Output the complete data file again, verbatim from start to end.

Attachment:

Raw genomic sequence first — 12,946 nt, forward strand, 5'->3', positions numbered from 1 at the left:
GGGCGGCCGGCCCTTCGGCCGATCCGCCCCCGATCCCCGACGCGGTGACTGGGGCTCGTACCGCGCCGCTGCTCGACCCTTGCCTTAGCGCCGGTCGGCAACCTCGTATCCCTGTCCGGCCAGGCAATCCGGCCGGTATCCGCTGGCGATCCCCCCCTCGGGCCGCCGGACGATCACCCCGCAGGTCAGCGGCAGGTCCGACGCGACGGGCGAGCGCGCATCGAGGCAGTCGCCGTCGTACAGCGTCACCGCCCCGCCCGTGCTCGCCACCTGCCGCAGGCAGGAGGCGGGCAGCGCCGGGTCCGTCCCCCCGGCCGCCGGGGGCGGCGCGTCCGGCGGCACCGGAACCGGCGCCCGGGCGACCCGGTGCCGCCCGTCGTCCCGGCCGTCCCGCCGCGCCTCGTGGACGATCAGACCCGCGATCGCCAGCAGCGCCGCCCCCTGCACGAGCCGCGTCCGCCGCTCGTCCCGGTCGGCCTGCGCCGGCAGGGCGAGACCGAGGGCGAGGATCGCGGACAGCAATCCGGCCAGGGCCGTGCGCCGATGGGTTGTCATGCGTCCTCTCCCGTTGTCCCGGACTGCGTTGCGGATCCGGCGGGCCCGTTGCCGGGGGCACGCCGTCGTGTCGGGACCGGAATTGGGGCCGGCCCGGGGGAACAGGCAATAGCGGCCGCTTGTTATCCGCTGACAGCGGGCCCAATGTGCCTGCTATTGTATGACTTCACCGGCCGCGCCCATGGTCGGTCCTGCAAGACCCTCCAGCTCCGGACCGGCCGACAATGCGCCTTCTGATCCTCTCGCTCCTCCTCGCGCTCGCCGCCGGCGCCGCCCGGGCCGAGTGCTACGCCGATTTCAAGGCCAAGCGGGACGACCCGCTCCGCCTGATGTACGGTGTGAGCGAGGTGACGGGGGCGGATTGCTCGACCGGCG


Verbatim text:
Raw genomic sequence first — 12,946 nt, forward strand, 5'->3', positions numbered from 1 at the left:
GGGCGGCCGGCCCTTCGGCCGATCCGCCCCCGATCCCCGACGCGGTGACTGGGGCTCGTACCGCGCCGCTGCTCGACCCTTGCCTTAGCGCCGGTCGGCAACCTCGTATCCCTGTCCGGCCAGGCAATCCGGCCGGTATCCGCTGGCGATCCCCCCCTCGGGCCGCCGGACGATCACCCCGCAGGTCAGCGGCAGGTCCGACGCGACGGGCGAGCGCGCATCGAGGCAGTCGCCGTCGTACAGCGTCACCGCCCCGCCCGTGCTCGCCACCTGCCGCAGGCAGGAGGCGGGCAGCGCCGGGTCCGTCCCCCCGGCCGCCGGGGGCGGCGCGTCCGGCGGCACCGGAACCGGCGCCCGGGCGACCCGGTGCCGCCCGTCGTCCCGGCCGTCCCGCCGCGCCTCGTGGACGATCAGACCCGCGATCGCCAGCAGCGCCGCCCCCTGCACGAGCCGCGTCCGCCGCTCGTCCCGGTCGGCCTGCGCCGGCAGGGCGAGACCGAGGGCGAGGATCGCGGACAGCAATCCGGCCAGGGCCGTGCGCCGATGGGTTGTCATGCGTCCTCTCCCGTTGTCCCGGACTGCGTTGCGGATCCGGCGGGCCCGTTGCCGGGGGCACGCCGTCGTGTCGGGACCGGAATTGGGGCCGGCCCGGGGGAACAGGCAATAGCGGCCGCTTGTTATCCGCTGACAGCGGGCCCAATGTGCCTGCTATTGTATGACTTCACCGGCCGCGCCCATGGTCGGTCCTGCAAGACCCTCCAGCTCCGGACCGGCCGACAATGCGCCTTCTGATCCTCTCGCTCCTCCTCGCGCTCGCCGCCGGCGCCGCCCGGGCCGAGTGCTACGCCGATTTCAAGGCCAAGCGGGACGACCCGCTCCGCCTGATGTACGGTGTGAGCGAGGTGACGGGGGCGGATTGCTCGACCGGCG